Steve G.

Bob Barr loses Texas lawsuit to knock McCain, Obama off the ballot

In Barack Obama, Courts and Justice System, Democrats, John McCain, Law, Libertarian, Libertarian Party-US, Libertarian Politics, Politics, Presidential Candidates, Republican on September 23, 2008 at 1:02 pm

Posted at Bob Barr blog

The Texas Supreme Court has ruled against us:

The Texas Supreme Court, without comment, just denied Libertarian presidential candidate’s Bob Barr attempt to keep the names John McCain and Barack Obama off the state’s November ballot.

Mr. Barr, a former GOP congressman from Georgia, had argued in legal briefs that both major parties had busted the state’s Aug. 26 deadline for certifying their presidential candidates as they would appear on the Texas ballot. Neither McCain nor Obama had been officially nominated by their party conventions by the deadline. And Sarah Palin hadn’t even been added to the GOP ticket.
But the Democratic and Republican state parties had filed official documents with the Secretary of State stating their presumed presidential candidates. The Democrats threw in Joe Biden’s name and the Republicans said they would report back with the name of their vice presidential contender, which they did.

Apparently, the Supreme Court felt that was sufficient, especially in light of the catastrophic alientation of voters if neither of the major party candidates could appear on the November ballot.

No one cares about alienation of voters when it is a Libertarian Party candidate who is kept off the ballot due to restrictive ballot access laws authored by Republicans and Democrats.

I will have a copy of the decision shortly.

  1. Did anyone think that the emperor would allow this anyway?

  2. It is possible the opinion itself won’t be released for weeks, or even months. State Supreme Courts do that sometimes. They issue a one-sentence order but they don’t explain why for quite a long time afterwards. It is even conceivable they may never issue an opinion.

  3. So, was that money well spent by the LP on behalf of Barr?

  4. “Catastrophic alienation of voters”…hmm, it’s evidently only a catastrophe if it happens to millions. If it’s something like, oh, Ken Blackwell invalidating a LP petition on a technicality, the alienation of THOSE voters doesn’t really matter.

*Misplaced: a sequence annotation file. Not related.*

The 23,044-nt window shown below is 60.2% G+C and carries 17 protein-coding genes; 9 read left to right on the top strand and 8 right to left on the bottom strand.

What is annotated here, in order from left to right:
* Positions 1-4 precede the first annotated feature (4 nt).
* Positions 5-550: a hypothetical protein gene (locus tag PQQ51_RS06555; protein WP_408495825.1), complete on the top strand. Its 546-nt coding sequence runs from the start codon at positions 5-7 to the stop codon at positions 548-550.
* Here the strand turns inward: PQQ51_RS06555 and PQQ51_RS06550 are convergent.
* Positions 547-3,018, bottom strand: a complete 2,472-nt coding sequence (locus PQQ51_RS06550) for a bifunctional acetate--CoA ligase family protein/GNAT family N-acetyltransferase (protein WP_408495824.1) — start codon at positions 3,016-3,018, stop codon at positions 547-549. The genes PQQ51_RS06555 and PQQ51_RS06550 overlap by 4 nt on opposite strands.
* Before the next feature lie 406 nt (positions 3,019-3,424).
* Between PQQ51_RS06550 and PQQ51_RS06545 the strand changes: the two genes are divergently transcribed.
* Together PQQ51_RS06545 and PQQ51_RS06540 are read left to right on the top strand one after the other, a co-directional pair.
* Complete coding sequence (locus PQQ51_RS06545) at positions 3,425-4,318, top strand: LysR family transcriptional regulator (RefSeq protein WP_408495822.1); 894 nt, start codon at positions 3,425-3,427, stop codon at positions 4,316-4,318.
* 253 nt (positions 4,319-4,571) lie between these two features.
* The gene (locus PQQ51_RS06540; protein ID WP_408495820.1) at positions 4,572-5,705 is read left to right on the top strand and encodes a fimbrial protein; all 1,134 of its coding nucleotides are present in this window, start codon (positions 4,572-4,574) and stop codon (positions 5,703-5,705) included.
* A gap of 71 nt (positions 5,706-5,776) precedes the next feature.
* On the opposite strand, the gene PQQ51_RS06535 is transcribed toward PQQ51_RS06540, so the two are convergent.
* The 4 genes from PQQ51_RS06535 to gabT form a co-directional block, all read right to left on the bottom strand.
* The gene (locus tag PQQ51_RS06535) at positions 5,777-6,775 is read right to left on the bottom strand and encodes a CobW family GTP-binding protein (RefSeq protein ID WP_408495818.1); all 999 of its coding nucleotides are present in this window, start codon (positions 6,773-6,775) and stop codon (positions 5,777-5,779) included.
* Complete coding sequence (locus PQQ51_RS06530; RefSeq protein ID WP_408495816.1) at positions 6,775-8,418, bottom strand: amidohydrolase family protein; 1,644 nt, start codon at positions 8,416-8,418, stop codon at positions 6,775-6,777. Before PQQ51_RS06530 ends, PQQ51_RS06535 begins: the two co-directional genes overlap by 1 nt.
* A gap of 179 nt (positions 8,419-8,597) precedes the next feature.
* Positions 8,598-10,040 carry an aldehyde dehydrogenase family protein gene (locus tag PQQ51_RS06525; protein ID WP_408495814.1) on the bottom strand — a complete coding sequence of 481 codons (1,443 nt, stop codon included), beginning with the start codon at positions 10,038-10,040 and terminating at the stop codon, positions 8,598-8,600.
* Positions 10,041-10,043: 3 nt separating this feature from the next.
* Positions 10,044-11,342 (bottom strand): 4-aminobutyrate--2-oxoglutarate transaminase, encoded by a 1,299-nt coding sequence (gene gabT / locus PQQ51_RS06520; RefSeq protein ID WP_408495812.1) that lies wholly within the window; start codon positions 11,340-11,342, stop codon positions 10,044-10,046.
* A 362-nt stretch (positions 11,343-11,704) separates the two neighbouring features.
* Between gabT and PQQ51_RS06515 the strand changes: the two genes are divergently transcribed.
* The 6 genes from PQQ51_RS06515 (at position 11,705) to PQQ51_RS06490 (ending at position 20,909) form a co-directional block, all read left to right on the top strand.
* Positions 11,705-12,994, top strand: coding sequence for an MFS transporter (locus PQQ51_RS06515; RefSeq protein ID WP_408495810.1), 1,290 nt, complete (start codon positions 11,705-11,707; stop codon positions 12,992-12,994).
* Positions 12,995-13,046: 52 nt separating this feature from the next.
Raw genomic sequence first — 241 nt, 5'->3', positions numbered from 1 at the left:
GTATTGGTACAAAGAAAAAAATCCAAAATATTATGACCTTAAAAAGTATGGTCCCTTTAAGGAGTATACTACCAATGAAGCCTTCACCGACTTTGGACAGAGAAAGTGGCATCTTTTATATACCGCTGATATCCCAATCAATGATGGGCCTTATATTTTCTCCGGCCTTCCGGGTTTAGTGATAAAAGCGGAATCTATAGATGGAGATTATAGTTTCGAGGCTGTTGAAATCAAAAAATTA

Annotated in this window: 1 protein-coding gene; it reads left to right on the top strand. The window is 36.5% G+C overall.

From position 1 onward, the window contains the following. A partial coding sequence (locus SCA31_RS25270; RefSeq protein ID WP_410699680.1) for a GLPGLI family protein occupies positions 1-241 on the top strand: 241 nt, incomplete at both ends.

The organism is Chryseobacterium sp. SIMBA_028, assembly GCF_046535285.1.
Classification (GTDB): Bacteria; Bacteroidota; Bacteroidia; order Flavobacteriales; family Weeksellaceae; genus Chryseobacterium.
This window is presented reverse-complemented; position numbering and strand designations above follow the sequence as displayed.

5. The Barr campaign was 100% right, but it was 100% obvious that the courts would rule in favor of the big parties. A nice publicity gambit on Barr’s part, but I hope they didn’t really think they would win.

  6. 5 Peter Orvetti

    but I hope they didn’t really think they would win.

    But they’ll whine about it, just as they’ll whine about rulings AGAINST the Barr campaign for being late themselves. They want to have their cake and eat it.

    BTW, I don’t support, in any way shape or form, ballot access barriers.

  7. Nice “Night of the Living Dead” photo of Barr. LOL

  8. It was from an Atlanta paper that profiled Barr recently.

  9. Weren’t we originally told that neither the GOP or Dems filed any names at all by the deadline? Now we are told they filed for Obama and McCain and substituted the veep names.
    The former should be actionable, the latter is just pissing in the wind.

  10. Not surprising of a ruling. Pathetic, yes, but not surprising.

    But as much as a putz as Barr is, fair credit for trying.

  11. I hope he issues a PR blasting the TX Supremes for their lack of explanation and inability to follow the law they are suppsoed to uphold…

    But I’m not counting on it.

  12. Mr Seebeck . . . for Texas, just like in Massachusetts, the “public interest” trumps law. It matters not at all what law is, just what the public wants. Still think we don’t live in a “democracy”?

    BTW, the ballot access laws are quite unjust, but then, I think they all are.

  13. Funny, I thought law and order *were* the public interest…

    I guess it’s Animal Rarm Rules on this one.

    And quit calling me Mister: I work for a living, and my old man is still alive! LOL! 🙂

  14. But I agree conpletely about the ballot access laws.

    If I had my way, primaries and caucuses wouldn’t exist and all candidates are nominated at privately-funded conventions and guaranteed a ballot slot in the general election, and write-ins would only have to pay a small filing fee (<$100).

    But that would make sense, so it’ll never happen.

  15. This suit should have never been filed under the Libertarian Party’s name. The LP has now become a political party that has supported restricting open ballot access. They have attempted to leverage laws they are officially opposed to for anti-libertarian principles.

    The good fight would have been seeking to invalidate the ballot access laws of Texas, because they are inequitably applied, instead of trying to coerce tyrannical laws upon the majority.

  16. pdsa, you could make that argument.

    But the better argument is “What’s good for the Goose is good for the Gander.”

  17. Michael Seebeck – then you support a pâté de foie gras citizenry?

  18. pdsa, what does citizenry have to do with it?

    I don’t eat liver or goose. I find the former disgusting and the latter too greasy. I prefer BBQ chicken, salmon teryaki, and chile colorado If I can get away with it, but Lid makes an awesome chicken risotto.

    Organs as food to me is revolting, which why I’ll never have haggis, either. 😦

    But Asimov’s goose would make a helluva pet, I will admit.

  19. PDSA:

    The lawsuit would have either upheld the unjust law (by granting the writ), which we could all hope would be changed in the next regular session of the legislature- or the SCoTX would issue a ruling condemning the silly law in the first place. That was the hope, I believe.

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